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December 3, 1995 | Dennis Romero, Dennis Romero is a staff writer for The Times' Life & Style section
Take a good look at Goldie's face: muscular and tense, with a mouthful of gold incisors and leering eyes that have seen both the streets and the sound studios. It could be the musical face of the future. "Urban breakbeat has become the mood of the '90s," says Goldie in a sneering cockney accent, "like rap was in the '80s." The similarities between Goldie's new sound and the rise of rap are haunting.
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ENTERTAINMENT
May 26, 1996 | Don Heckman
In the recent rush to downsize government, the programs that subsidize the arts have been among the primary initial targets. Consequences of the cutbacks are already being felt, mostly at the secondary school level--the point at which unique creative talent begins to emerge. The negative repercussions for music in general, and jazz in particular, are obvious.
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ENTERTAINMENT
May 26, 1996 | Don Heckman
In the recent rush to downsize government, the programs that subsidize the arts have been among the primary initial targets. Consequences of the cutbacks are already being felt, mostly at the secondary school level--the point at which unique creative talent begins to emerge. The negative repercussions for music in general, and jazz in particular, are obvious.
ENTERTAINMENT
December 3, 1995 | Dennis Romero, Dennis Romero is a staff writer for The Times' Life & Style section
Take a good look at Goldie's face: muscular and tense, with a mouthful of gold incisors and leering eyes that have seen both the streets and the sound studios. It could be the musical face of the future. "Urban breakbeat has become the mood of the '90s," says Goldie in a sneering cockney accent, "like rap was in the '80s." The similarities between Goldie's new sound and the rise of rap are haunting.
ENTERTAINMENT
November 19, 2000 | STEVE BALTIN
The jungle music hero keeps the beats coming fast and furious, using American hip-hop as the foundation for dense drum-and-bass arrangements. In keeping with the hip-hop motif, "Ghetto Celebrity" finds guest Method Man rhyming with the rapid-fire tat-tat-tat of a machine gun. The recently released "Mode" is an occasionally impressive soundscape for the clubs, but the unrelentingly frenetic pace will eventually wear out all but the most devout drum-and-bassheads.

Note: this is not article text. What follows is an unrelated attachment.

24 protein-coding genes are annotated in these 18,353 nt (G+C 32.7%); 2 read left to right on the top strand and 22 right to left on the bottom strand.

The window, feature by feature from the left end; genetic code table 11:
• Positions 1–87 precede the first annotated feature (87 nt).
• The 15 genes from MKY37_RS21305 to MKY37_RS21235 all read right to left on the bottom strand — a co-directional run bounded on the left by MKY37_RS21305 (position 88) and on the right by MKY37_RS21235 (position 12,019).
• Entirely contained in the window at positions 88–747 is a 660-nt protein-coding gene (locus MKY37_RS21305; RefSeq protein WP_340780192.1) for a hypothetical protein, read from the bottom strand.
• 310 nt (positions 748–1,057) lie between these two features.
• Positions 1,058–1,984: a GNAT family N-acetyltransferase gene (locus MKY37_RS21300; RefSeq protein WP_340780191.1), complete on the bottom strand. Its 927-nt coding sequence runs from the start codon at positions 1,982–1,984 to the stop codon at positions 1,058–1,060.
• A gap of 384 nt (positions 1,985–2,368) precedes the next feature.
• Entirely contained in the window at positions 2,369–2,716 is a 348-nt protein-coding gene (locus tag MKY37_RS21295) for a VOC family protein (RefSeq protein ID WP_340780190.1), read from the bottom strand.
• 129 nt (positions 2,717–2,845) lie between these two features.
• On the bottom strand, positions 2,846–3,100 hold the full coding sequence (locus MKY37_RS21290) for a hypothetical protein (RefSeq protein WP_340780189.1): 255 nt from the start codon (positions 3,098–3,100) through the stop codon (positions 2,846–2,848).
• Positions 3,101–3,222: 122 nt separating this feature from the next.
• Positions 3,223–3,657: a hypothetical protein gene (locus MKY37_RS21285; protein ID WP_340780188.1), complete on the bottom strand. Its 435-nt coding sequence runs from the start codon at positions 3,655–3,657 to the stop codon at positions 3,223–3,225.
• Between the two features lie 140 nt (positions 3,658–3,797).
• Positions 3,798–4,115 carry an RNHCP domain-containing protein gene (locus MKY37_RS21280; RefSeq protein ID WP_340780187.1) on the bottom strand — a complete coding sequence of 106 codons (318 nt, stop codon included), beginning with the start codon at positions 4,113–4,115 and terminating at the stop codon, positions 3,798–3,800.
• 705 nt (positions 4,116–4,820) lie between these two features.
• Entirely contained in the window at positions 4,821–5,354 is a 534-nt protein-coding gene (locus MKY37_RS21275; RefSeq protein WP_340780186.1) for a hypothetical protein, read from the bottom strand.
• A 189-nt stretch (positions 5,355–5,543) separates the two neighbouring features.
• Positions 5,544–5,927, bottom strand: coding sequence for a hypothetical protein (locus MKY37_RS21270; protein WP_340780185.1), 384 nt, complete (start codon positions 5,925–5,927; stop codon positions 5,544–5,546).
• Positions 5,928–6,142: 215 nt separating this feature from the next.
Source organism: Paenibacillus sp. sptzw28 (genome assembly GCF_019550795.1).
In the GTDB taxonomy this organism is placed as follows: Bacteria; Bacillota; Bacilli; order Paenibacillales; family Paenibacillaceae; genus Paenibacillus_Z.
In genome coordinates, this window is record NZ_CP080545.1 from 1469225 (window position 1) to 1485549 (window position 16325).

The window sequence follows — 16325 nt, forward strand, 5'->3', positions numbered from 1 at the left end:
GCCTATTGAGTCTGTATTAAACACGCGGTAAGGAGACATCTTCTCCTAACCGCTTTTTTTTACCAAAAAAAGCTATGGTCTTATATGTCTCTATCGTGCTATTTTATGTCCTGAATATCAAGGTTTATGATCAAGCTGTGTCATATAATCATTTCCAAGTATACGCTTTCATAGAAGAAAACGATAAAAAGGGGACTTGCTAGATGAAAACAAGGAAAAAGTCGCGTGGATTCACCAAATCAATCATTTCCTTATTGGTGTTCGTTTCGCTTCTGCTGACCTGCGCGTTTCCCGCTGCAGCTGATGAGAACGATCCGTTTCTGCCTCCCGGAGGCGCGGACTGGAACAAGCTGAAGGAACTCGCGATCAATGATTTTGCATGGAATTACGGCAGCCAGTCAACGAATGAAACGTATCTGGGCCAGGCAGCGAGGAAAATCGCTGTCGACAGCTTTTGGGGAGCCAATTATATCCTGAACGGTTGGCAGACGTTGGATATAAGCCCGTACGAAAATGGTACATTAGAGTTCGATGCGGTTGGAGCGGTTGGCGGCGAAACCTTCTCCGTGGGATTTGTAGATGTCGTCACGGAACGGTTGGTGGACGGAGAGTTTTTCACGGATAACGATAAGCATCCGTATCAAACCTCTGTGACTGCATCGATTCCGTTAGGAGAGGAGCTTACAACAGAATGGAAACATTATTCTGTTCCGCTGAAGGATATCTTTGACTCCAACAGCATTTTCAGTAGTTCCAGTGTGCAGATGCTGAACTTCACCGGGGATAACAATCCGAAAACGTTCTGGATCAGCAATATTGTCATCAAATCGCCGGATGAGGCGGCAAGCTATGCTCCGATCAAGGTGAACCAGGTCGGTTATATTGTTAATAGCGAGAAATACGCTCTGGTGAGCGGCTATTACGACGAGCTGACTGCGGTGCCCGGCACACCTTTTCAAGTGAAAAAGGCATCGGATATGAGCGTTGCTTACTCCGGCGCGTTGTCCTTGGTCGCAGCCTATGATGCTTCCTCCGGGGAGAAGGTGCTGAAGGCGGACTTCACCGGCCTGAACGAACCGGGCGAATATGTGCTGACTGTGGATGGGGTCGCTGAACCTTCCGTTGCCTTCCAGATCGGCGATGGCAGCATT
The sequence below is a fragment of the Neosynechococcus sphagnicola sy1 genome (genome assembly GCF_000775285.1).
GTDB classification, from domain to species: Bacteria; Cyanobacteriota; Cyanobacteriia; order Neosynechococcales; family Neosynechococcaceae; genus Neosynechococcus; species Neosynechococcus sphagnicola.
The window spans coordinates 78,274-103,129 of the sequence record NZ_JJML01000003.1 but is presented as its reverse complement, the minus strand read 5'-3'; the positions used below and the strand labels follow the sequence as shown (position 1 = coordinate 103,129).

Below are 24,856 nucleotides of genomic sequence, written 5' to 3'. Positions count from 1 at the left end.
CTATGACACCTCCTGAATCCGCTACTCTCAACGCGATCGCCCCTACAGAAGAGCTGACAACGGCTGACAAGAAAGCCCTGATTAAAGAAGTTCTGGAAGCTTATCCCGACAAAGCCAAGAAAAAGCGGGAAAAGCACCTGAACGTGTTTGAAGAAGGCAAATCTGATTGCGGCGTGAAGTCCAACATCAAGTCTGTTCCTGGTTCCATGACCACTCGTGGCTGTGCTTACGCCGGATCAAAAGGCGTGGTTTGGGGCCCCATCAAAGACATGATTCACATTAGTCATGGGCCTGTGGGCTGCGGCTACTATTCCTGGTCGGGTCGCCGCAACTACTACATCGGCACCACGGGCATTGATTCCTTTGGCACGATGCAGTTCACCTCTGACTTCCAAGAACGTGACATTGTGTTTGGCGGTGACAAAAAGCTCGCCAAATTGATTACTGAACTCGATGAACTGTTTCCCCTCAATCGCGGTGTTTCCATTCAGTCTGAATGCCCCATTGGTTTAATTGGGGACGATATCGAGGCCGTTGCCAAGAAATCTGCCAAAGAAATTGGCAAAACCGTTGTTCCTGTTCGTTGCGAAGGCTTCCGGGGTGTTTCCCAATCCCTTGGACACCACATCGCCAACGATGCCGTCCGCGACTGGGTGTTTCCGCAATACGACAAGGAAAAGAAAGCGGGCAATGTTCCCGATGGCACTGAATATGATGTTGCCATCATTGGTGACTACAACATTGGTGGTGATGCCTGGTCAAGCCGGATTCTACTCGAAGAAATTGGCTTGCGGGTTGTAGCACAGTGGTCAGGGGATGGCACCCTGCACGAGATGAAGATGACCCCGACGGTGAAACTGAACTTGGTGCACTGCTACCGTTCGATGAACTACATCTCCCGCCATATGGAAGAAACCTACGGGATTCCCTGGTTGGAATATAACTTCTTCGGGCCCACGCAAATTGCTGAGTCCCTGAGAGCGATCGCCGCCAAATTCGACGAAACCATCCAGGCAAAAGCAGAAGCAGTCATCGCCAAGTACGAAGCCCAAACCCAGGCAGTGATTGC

ENTERTAINMENT
June 26, 1994 | BILL KOHLHAASE
BLACK/NOTE "Jungle Music" Columbia * * * Post-bop combo Black/Note has done more for the L.A. jazz scene than any group in recent memory. The band's jump to a major label is the envy of the handful of L.A. ensembles that plow the same ground on the revitalized Crenshaw jazz scene. In its favor, Black/Note functions as a unit--no single member is being touted as the next big thing. But Black/Note does fit the record business's infatuation with revivalism.
ENTERTAINMENT
March 5, 2001 | DAVID PIERSON
When jungle music first came out of England's slums in the early '90s as the wayward child of techno and rave, few purists ever imagined it would evolve into something as refined as what Roni Size and his crew Reprazent performed Friday at the House of Blues. Jungle was aptly renamed drum-and-bass, and producers such as Size found a middle-ground sound between the avant-garde and the deliciously funky. On its current U.S.
NEWS
April 6, 1989
From the outside, Stowers Elementary School in Cerritos looks no different than the other elementary schools in the ABC Unified School District. But inside, the school has been turned into a jungle. Cheetahs, zebras, gorillas, tigers and other wild animals and exotic vegetation created in crepe paper leap from the walls of classrooms, the library and administration buildings. The nearly 600 students at the school are on an African reading safari, aimed at stimulating them to read.
NEWS
June 10, 1999 | HARRISON SHEPPARD
Specimens of the most common palm tree species range in cost from about $15 for a young tree in a 1-gallon container to $95 for one in a 15-gallon container, says nursery owner Phil Bergman. Bigger or rarer specimens can cost significantly more. Here are some sources if you want more information or to purchase a certain variety: Ralph Velez: (714) 775-0453. (His one request: Please don't call him to ask about removing unwanted palm trees.) The International Palm Society: http://www.palms.org.
ENTERTAINMENT
December 15, 1997 | VICTORIA LOOSELEAF
Dancer-choreographer Cassandra Bruno's most intriguing gambit in a bloated, aimless performance, "Things From the Attic," was, perhaps, her beginning the evening from a seat in the front row of the Attic Theatre Centre in Hollywood on Saturday. It was there that Bruno, director of the Movement Company, cast herself as unofficial tour guide of a Woodstock-like, three-act work of immense conceit, with flailing arms in evidence and a perpetually open-mouthed visage that smacked of emptiness.
ENTERTAINMENT
July 17, 1995 | DENNIS ROMERO
There's a curious distinction in England between pop music that is "intelligent" and that which is said to pander to the base tastes of the masses. It is a debate that might very well be the San Andreas fault of future pop--head music versus street sound.
ENTERTAINMENT
September 25, 1997 | HEIDI SIEGMUND CUDA
The Trailer Park Casanovas, one of L.A.'s most enduring and inventive bands, offer a rare mutation of hillbilly punk, and you can check them out tonight at the Garage in Silver Lake. . . . Although Mike Tyson may have weighed in at Chocolate Bar, it was not at Pedro's Grill (as reported in last week's Club Buzz). The immensely popular soul joint left Pedro's for the underground, taking up on Saturday nights at an undisclosed downtown loft. The 6-month-old club offers an L.A.
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